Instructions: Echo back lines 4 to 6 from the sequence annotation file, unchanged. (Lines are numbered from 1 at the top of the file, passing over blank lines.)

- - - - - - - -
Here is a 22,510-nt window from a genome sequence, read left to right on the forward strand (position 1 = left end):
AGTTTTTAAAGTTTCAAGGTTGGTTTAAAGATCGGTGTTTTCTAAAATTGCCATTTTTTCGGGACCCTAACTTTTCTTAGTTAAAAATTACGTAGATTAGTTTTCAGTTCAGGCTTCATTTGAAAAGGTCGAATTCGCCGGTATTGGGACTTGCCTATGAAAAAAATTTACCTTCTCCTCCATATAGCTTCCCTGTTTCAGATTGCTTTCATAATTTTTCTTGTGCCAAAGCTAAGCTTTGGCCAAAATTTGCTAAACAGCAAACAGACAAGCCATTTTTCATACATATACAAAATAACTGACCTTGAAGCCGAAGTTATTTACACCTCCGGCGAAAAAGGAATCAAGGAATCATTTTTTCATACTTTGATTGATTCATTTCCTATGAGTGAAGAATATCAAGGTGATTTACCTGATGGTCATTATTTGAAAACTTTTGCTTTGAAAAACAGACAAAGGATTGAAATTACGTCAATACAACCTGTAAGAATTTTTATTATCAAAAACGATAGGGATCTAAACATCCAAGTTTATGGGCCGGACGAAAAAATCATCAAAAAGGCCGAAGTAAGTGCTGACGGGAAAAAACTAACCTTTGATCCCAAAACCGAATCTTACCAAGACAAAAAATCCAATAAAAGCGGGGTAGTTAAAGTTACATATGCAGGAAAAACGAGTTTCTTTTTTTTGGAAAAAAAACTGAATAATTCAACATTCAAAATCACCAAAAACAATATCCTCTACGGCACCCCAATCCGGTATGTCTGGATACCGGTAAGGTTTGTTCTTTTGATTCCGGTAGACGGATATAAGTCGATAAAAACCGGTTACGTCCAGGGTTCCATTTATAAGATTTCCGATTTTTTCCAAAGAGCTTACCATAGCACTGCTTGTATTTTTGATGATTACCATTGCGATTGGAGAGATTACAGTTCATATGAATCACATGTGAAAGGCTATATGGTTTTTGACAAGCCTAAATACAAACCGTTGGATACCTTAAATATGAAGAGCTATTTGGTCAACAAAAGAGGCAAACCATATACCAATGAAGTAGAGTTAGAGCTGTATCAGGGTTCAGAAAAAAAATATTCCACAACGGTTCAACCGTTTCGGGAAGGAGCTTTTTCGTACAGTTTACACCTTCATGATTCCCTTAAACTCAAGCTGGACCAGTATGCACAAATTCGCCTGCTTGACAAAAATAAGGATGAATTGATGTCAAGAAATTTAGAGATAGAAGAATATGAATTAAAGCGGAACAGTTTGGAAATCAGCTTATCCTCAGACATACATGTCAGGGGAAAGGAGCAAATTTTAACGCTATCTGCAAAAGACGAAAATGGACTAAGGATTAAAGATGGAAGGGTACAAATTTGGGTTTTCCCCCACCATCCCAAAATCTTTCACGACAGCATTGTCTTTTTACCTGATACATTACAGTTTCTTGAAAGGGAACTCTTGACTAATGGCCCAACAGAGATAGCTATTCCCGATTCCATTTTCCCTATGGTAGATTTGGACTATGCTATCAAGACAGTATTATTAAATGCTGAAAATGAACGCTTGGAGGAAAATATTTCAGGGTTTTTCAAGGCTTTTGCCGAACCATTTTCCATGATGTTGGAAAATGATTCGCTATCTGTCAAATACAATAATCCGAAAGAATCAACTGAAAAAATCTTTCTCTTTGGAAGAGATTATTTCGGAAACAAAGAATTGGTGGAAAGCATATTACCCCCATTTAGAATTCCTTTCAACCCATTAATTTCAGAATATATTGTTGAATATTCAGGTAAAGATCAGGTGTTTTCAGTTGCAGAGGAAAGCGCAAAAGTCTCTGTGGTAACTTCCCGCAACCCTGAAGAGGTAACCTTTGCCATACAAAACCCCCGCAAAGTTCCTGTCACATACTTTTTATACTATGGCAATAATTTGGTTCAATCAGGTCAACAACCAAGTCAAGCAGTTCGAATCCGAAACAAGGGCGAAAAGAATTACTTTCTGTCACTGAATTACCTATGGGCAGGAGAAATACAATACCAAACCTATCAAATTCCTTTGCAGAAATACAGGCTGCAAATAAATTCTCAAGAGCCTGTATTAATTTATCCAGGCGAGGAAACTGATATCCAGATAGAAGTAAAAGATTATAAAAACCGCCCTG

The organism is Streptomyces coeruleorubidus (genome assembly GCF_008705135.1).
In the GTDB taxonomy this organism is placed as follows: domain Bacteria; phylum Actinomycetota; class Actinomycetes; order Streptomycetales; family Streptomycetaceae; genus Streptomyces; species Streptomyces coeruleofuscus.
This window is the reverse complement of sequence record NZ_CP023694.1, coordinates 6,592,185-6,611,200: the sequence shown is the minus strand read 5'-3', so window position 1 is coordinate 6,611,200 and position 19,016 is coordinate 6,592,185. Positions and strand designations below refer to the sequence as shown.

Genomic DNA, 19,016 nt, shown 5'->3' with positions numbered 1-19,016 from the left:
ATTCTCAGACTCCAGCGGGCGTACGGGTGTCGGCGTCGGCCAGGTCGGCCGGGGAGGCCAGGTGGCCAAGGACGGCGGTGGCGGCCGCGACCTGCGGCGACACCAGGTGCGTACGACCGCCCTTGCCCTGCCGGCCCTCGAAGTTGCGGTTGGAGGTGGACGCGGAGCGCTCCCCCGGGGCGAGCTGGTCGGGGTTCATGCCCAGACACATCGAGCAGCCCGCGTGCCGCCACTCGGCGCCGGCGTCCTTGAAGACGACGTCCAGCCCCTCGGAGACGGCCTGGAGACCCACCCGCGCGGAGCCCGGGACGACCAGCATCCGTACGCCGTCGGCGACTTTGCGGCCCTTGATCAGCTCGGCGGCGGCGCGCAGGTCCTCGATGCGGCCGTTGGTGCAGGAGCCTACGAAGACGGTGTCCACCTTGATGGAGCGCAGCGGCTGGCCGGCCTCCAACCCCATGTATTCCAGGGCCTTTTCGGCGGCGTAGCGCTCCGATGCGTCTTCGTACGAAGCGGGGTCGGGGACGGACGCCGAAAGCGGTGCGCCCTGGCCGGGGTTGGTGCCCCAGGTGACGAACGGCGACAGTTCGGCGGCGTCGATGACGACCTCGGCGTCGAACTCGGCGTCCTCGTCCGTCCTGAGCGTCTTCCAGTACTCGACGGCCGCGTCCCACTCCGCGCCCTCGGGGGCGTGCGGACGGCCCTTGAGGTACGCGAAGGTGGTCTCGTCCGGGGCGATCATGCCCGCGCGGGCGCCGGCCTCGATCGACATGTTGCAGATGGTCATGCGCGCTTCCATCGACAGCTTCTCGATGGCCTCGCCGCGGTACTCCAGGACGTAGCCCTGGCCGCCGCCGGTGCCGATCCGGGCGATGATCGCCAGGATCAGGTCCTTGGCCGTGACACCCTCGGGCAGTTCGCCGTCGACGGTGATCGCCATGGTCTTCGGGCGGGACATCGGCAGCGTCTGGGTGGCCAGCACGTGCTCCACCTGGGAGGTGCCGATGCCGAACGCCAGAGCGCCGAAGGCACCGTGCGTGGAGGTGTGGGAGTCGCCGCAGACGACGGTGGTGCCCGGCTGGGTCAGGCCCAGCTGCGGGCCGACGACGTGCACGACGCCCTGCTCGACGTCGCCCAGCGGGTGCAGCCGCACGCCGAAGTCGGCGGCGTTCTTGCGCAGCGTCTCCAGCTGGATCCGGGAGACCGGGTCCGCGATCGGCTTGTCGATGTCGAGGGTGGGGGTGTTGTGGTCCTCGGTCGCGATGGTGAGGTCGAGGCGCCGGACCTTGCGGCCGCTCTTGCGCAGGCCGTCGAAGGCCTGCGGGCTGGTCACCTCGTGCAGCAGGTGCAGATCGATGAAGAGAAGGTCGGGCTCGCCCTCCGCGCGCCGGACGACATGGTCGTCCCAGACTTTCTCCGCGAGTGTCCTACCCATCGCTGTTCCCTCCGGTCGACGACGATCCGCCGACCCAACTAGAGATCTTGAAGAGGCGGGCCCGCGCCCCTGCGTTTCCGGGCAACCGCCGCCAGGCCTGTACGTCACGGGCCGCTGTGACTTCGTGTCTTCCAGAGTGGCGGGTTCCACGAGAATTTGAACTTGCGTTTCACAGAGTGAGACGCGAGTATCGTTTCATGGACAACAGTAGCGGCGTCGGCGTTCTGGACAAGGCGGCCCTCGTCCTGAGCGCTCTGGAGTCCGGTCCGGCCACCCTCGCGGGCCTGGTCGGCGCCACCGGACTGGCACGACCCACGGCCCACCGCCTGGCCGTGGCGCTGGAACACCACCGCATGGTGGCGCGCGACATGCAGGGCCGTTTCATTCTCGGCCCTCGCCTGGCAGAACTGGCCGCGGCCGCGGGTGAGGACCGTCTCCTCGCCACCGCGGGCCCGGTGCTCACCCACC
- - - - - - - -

In the GTDB taxonomy this organism is placed as follows: domain Bacteria; phylum Actinomycetota; class Actinomycetes; order Streptomycetales; family Streptomycetaceae; genus Streptomyces; species Streptomyces coeruleofuscus.
This window is the reverse complement of sequence record NZ_CP023694.1, coordinates 6,592,185-6,611,200: the sequence shown is the minus strand read 5'-3', so window position 1 is coordinate 6,611,200 and position 19,016 is coordinate 6,592,185. Positions and strand designations below refer to the sequence as shown.

Genomic DNA, 19,016 nt, shown 5'->3' with positions numbered 1-19,016 from the left: